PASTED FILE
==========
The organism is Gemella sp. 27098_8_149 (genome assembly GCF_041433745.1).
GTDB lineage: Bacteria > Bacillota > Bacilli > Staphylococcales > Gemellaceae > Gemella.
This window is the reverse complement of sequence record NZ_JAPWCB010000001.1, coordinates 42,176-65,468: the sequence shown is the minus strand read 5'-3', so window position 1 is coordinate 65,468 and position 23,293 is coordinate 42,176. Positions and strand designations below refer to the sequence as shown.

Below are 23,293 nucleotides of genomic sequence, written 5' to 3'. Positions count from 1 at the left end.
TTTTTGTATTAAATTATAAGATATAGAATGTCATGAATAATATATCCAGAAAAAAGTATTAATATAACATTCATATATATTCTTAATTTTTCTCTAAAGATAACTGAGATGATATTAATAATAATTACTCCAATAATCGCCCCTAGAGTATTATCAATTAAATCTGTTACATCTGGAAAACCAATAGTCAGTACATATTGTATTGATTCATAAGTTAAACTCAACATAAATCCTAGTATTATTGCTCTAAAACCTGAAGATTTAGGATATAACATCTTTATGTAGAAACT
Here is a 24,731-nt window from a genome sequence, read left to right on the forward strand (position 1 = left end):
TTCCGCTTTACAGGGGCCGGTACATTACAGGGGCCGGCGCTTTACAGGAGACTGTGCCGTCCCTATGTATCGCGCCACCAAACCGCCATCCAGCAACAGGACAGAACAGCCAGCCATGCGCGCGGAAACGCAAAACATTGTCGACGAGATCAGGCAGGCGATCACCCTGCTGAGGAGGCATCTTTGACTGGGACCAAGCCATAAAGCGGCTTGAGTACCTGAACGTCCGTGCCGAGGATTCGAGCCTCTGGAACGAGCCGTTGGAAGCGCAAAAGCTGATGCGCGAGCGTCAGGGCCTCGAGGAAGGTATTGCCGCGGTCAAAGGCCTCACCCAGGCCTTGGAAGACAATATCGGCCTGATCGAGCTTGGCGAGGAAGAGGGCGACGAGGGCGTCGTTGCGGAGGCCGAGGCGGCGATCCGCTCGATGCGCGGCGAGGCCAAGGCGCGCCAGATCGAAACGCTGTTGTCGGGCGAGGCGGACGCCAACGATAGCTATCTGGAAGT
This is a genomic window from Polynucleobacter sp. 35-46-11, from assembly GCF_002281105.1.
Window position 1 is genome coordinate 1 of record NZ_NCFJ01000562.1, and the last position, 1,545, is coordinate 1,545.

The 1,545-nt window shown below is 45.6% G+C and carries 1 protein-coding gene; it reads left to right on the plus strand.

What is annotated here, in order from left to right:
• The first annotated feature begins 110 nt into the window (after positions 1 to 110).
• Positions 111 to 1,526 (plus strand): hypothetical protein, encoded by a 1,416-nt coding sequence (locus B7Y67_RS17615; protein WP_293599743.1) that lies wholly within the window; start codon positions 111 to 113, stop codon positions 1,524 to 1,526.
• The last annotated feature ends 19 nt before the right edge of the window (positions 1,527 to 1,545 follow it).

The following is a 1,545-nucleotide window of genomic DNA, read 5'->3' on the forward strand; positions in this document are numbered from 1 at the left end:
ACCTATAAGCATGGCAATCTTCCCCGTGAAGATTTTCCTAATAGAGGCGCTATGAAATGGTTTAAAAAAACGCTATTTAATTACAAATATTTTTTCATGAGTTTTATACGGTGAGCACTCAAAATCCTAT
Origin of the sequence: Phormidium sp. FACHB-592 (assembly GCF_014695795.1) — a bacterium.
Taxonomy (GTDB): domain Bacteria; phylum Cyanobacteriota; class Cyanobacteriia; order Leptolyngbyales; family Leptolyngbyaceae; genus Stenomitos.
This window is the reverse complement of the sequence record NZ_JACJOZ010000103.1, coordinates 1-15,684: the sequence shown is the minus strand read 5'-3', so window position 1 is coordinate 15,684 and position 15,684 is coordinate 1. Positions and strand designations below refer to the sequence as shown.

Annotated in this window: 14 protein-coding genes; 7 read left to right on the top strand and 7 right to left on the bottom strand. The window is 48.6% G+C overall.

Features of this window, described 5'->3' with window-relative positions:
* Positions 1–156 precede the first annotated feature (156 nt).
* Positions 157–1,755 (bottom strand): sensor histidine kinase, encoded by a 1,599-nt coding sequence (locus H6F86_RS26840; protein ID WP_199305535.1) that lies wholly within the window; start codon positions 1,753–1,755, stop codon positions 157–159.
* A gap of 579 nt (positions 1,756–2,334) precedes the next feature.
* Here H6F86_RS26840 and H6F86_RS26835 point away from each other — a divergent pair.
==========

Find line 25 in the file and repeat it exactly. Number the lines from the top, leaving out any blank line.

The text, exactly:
* Here H6F86_RS26840 and H6F86_RS26835 point away from each other — a divergent pair.